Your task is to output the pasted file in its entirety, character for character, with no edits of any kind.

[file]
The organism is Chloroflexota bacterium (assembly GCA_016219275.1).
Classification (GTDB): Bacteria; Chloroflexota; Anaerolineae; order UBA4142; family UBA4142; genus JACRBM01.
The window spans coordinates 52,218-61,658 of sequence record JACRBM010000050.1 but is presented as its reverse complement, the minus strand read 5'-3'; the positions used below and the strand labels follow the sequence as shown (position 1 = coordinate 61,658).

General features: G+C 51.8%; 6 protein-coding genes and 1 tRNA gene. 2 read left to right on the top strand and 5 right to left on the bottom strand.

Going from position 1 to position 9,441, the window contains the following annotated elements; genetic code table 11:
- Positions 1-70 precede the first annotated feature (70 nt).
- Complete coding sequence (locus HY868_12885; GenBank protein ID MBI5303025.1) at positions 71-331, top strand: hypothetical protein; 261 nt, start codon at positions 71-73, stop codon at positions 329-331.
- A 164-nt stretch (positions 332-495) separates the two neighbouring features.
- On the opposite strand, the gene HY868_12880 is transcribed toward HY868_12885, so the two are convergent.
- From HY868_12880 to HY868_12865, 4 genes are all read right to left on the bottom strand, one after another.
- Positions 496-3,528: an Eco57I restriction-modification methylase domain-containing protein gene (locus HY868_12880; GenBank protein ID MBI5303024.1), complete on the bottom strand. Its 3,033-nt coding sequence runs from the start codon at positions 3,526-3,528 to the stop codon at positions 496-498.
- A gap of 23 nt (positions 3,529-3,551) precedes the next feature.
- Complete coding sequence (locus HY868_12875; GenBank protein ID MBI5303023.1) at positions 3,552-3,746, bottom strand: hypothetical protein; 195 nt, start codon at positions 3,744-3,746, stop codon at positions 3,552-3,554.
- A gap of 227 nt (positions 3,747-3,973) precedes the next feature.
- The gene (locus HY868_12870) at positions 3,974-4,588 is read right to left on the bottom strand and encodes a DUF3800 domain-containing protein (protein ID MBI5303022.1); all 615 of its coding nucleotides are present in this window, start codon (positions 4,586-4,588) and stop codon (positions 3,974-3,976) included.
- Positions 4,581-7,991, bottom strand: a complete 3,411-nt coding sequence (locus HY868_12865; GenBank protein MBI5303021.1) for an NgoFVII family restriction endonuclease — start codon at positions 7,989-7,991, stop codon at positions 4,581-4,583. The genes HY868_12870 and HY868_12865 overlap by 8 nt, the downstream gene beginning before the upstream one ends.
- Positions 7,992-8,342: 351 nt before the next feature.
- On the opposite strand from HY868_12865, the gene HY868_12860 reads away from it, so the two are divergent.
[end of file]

The organism is Chloroflexota bacterium (assembly GCA_016219275.1).
Classification (GTDB): Bacteria; Chloroflexota; Anaerolineae; order UBA4142; family UBA4142; genus JACRBM01.
The window spans coordinates 52,218-61,658 of sequence record JACRBM010000050.1 but is presented as its reverse complement, the minus strand read 5'-3'; the positions used below and the strand labels follow the sequence as shown (position 1 = coordinate 61,658).

General features: G+C 51.8%; 6 protein-coding genes and 1 tRNA gene. 2 read left to right on the top strand and 5 right to left on the bottom strand.

Going from position 1 to position 9,441, the window contains the following annotated elements; genetic code table 11:
- Positions 1-70 precede the first annotated feature (70 nt).
- Complete coding sequence (locus HY868_12885; GenBank protein ID MBI5303025.1) at positions 71-331, top strand: hypothetical protein; 261 nt, start codon at positions 71-73, stop codon at positions 329-331.
- A 164-nt stretch (positions 332-495) separates the two neighbouring features.
- On the opposite strand, the gene HY868_12880 is transcribed toward HY868_12885, so the two are convergent.
- From HY868_12880 to HY868_12865, 4 genes are all read right to left on the bottom strand, one after another.
- Positions 496-3,528: an Eco57I restriction-modification methylase domain-containing protein gene (locus HY868_12880; GenBank protein ID MBI5303024.1), complete on the bottom strand. Its 3,033-nt coding sequence runs from the start codon at positions 3,526-3,528 to the stop codon at positions 496-498.
- A gap of 23 nt (positions 3,529-3,551) precedes the next feature.
- Complete coding sequence (locus HY868_12875; GenBank protein ID MBI5303023.1) at positions 3,552-3,746, bottom strand: hypothetical protein; 195 nt, start codon at positions 3,744-3,746, stop codon at positions 3,552-3,554.
- A gap of 227 nt (positions 3,747-3,973) precedes the next feature.
- The gene (locus HY868_12870) at positions 3,974-4,588 is read right to left on the bottom strand and encodes a DUF3800 domain-containing protein (protein ID MBI5303022.1); all 615 of its coding nucleotides are present in this window, start codon (positions 4,586-4,588) and stop codon (positions 3,974-3,976) included.
- Positions 4,581-7,991, bottom strand: a complete 3,411-nt coding sequence (locus HY868_12865; GenBank protein MBI5303021.1) for an NgoFVII family restriction endonuclease — start codon at positions 7,989-7,991, stop codon at positions 4,581-4,583. The genes HY868_12870 and HY868_12865 overlap by 8 nt, the downstream gene beginning before the upstream one ends.
- Positions 7,992-8,342: 351 nt before the next feature.
- On the opposite strand from HY868_12865, the gene HY868_12860 reads away from it, so the two are divergent.